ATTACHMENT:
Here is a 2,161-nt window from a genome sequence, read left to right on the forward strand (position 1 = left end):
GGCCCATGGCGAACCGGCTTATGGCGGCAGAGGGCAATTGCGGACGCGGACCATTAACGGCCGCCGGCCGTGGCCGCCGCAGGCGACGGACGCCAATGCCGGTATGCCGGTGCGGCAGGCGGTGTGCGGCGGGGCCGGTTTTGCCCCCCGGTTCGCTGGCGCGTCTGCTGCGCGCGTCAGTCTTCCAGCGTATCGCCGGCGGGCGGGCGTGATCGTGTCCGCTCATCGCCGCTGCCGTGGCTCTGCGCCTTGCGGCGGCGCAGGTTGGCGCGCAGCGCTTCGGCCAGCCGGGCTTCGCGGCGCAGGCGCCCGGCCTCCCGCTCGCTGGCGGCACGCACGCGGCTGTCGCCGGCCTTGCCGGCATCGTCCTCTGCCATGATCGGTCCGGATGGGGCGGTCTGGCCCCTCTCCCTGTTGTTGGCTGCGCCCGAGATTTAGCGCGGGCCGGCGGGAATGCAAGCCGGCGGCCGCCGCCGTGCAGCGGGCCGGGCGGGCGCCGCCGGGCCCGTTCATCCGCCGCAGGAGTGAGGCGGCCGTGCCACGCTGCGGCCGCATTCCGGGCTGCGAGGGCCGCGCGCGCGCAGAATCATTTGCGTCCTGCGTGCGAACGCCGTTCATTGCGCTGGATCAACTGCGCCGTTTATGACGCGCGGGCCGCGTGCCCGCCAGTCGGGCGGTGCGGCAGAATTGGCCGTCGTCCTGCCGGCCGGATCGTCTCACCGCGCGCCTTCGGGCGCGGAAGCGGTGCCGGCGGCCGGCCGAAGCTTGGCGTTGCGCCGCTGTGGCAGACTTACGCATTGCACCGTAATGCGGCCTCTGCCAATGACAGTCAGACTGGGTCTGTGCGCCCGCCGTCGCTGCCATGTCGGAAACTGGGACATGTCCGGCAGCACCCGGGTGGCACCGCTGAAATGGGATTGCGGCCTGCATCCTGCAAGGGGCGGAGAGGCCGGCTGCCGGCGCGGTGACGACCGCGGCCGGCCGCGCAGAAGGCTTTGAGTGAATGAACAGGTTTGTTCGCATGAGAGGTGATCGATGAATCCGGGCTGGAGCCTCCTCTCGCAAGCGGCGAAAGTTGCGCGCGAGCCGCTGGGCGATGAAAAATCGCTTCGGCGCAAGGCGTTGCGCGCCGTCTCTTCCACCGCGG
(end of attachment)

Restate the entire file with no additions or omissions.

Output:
Here is a 2,161-nt window from a genome sequence, read left to right on the forward strand (position 1 = left end):
GGCCCATGGCGAACCGGCTTATGGCGGCAGAGGGCAATTGCGGACGCGGACCATTAACGGCCGCCGGCCGTGGCCGCCGCAGGCGACGGACGCCAATGCCGGTATGCCGGTGCGGCAGGCGGTGTGCGGCGGGGCCGGTTTTGCCCCCCGGTTCGCTGGCGCGTCTGCTGCGCGCGTCAGTCTTCCAGCGTATCGCCGGCGGGCGGGCGTGATCGTGTCCGCTCATCGCCGCTGCCGTGGCTCTGCGCCTTGCGGCGGCGCAGGTTGGCGCGCAGCGCTTCGGCCAGCCGGGCTTCGCGGCGCAGGCGCCCGGCCTCCCGCTCGCTGGCGGCACGCACGCGGCTGTCGCCGGCCTTGCCGGCATCGTCCTCTGCCATGATCGGTCCGGATGGGGCGGTCTGGCCCCTCTCCCTGTTGTTGGCTGCGCCCGAGATTTAGCGCGGGCCGGCGGGAATGCAAGCCGGCGGCCGCCGCCGTGCAGCGGGCCGGGCGGGCGCCGCCGGGCCCGTTCATCCGCCGCAGGAGTGAGGCGGCCGTGCCACGCTGCGGCCGCATTCCGGGCTGCGAGGGCCGCGCGCGCGCAGAATCATTTGCGTCCTGCGTGCGAACGCCGTTCATTGCGCTGGATCAACTGCGCCGTTTATGACGCGCGGGCCGCGTGCCCGCCAGTCGGGCGGTGCGGCAGAATTGGCCGTCGTCCTGCCGGCCGGATCGTCTCACCGCGCGCCTTCGGGCGCGGAAGCGGTGCCGGCGGCCGGCCGAAGCTTGGCGTTGCGCCGCTGTGGCAGACTTACGCATTGCACCGTAATGCGGCCTCTGCCAATGACAGTCAGACTGGGTCTGTGCGCCCGCCGTCGCTGCCATGTCGGAAACTGGGACATGTCCGGCAGCACCCGGGTGGCACCGCTGAAATGGGATTGCGGCCTGCATCCTGCAAGGGGCGGAGAGGCCGGCTGCCGGCGCGGTGACGACCGCGGCCGGCCGCGCAGAAGGCTTTGAGTGAATGAACAGGTTTGTTCGCATGAGAGGTGATCGATGAATCCGGGCTGGAGCCTCCTCTCGCAAGCGGCGAAAGTTGCGCGCGAGCCGCTGGGCGATGAAAAATCGCTTCGGCGCAAGGCGTTGCGCGCCGTCTCTTCCACCGCGG